End-Violence-Against-Women Day 25 November (UN) . ‘Tekawo Enjawulo’ .. a song to help make it every day ..
November 25th is the annual United Nations International Day to end violence against Women. To mark this event, Rose Charities and Uganda’s Talent Africa Group are launching the Brighter Smiles Africa music video ‘Tekawo Enjawulo’ (“We can make it better you and I”).
The goal of ‘Tekawo Enjawulo’ is to raise awareness and promote dialogue to help end the silence and indifference that surrounds sexual violence against girls. The song presents the perspective of Ugandan youth on the issues they face. Sexual and gender-related violence against girls is a global epidemic recognized by WHO and UNICEF to require urgent action through innovative solutions. In much of Africa, more than half the women report being victimized in their lifetime, and in Uganda one in three girls currently experience some form of sexual violence.
The words of ‘Tekawo Enjawulo’ highlight the four issues
seen as most pressing by youth in Uganda.
* Early child marriage and teenage pregnancies
* Sexual advances from older men
* Abuse of power by teachers in schools
(demands for sexual favors for favorable marks)
* Undue pressure from boys for sex
The song featured in the Brighter Smiles Africa music video was recorded by a group of leading female artists and premiered as the theme song at the Brave Girls Festival in Uganda on Oct 11th (The ‘Day of the girl child’). Some of the girls who contributed words for the song were also showcased at the event which was thrilling for them. The video has been produced to combine great entertainment with elements of health promotion and will be widely available through free downloads. This means the words of the song (and the advice it contains) will be heard across Uganda, especially by young people. A promotional campaign on national TV and radio will also use broadcasts with phone in discussion hosted by leading Ugandan women to promote dialogue and raise awareness of the need for change in Ugandan society.
Eye dispenser training for rural Nepal
Sight is one of the most vital aspects to the life of any individual both directly for themselves as well as for their families and communities. Often even simple health and screening measures can prevent, stay or even reverse many degrees of blindness.
Rose Charities often supports its impressive partner VTN (Vision Together Nepal) founded by Optometrist, Mr Sakar Subedi. This NGO specializes in travelling to extremely remote villages in hard-to-access areas of Nepal to screen for disease, treat if possible or at a minimum, facilitate transport to a surgical eye center if more complicated procedures are needed. In addition a refraction service can assist in obtaining glasses for a needy patient.
At a recent eye camp in Demilitar Rural Municipality, assistance was given to an excellent local initiative to establish a simple Eye Centre. Trained staff were needed so VTN supported by Rose Charities facilitated training for two village members to be assistants. Ms Yumuna Ghimire (Demlitar Community) and Mr Roshan Dahal (Sindhuli Community) were sponsored to undertake basic optical dispenser training courses.
Further eye center initiatives are planned in rural Nepal for the near future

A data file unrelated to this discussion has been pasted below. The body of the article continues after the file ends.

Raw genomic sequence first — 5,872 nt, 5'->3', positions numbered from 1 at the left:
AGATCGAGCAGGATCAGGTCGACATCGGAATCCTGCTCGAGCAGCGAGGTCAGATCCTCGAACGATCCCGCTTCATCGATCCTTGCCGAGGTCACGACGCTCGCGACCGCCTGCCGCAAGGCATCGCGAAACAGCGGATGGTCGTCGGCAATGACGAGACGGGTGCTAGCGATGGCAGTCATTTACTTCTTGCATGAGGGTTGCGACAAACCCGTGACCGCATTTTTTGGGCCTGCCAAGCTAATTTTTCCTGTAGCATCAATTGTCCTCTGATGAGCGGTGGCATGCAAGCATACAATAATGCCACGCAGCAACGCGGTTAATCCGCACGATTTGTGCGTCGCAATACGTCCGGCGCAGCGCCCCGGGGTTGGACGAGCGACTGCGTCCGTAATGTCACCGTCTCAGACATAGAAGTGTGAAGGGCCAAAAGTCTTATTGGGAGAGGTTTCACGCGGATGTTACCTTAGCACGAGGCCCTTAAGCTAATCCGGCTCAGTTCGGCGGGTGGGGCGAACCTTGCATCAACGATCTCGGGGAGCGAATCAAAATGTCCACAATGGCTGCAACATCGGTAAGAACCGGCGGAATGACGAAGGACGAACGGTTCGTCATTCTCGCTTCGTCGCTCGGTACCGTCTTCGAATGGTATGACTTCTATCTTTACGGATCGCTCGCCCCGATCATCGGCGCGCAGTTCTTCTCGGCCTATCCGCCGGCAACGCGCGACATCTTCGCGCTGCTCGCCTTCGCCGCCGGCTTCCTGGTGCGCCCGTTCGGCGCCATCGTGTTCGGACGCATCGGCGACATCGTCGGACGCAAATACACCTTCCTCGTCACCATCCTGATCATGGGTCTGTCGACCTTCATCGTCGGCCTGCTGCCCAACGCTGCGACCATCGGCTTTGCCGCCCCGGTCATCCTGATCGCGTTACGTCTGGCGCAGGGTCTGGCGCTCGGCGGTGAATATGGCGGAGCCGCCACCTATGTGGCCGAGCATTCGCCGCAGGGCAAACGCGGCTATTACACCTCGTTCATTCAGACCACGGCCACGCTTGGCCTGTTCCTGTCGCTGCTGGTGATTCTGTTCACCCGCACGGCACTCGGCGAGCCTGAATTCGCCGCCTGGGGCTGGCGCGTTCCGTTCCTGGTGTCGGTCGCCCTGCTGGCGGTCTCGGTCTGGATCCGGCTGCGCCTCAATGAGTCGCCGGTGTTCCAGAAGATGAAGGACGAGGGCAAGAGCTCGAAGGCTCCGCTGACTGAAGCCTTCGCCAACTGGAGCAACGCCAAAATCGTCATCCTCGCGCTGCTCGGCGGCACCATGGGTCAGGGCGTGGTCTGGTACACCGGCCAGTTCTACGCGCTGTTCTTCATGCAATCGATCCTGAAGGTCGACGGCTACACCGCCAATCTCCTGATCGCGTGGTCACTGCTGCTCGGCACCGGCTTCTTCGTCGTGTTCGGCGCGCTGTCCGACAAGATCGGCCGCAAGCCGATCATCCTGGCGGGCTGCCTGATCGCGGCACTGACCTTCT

Haiti Children & Youth Project: spring 2022
As spring arrives, with flowers blooming and warmer weather, we trust and hope that you are all healthy and well.
This first 2022 update on the Haiti Children & Youth project summarizes the latest news and introduces two new programs.
Voix d’Espoir Communautaire, Voice of Community HopeEvery two years our partner non-government organization (NGO) in Haiti is required to renew their NGO designation. With the expansion of the project to two communities, Lavalee and also Jacmel, when renewing NGO status this year the Haitian leaders decided to change the name of the NGO to “Voix d’Espoir Communautaire” (VECOM) instead of the previous name “Source d’Espoir Communautaire” (SECOM). VECOM is now the umbrella NGO for all Haiti Children & Youth Project activities and SECOM refers to project activities only in Lavalee.
2022 Youth Retreat (see photos below) Two Youth Retreats were held simultaneously at the end of February this year, one in Lavalee and one in Jacmel. The planning of these two events was exciting as this was the first Youth Retreat in Jacmel and, with the COVID-19 pandemic, the last Youth Retreat in Lavalee took place early 2020.
In Lavalee 35 teens and young adults attended the retreat, in Jacmel 33 participated. About eighty percent of the attendees in Jacmel are orphans. Both programs involved singing, drama, health education, and nutritious meals/snacks. The program in Jacmel also offered a cooking lesson and watching movies.
Youth in Jacmel and Lavalee were grateful for what they learned at the retreat and for the few days of social recreation together. Some of the youth in Jacmel expressed how thankful and happy they were to be able to attend a great program during the annual five day Haitian Carnival. They commented that the Youth Retreat provides a “safer” environment than the one they would be exposed to if they went to Carnival which is colorful and fun but also involves alcohol, drugs, sexual activities. The youth in Lavalee were very glad that the Youth Retreat could finally resume again after it was postponed for two years. They expressed their appreciation for all the work the project is doing in their community.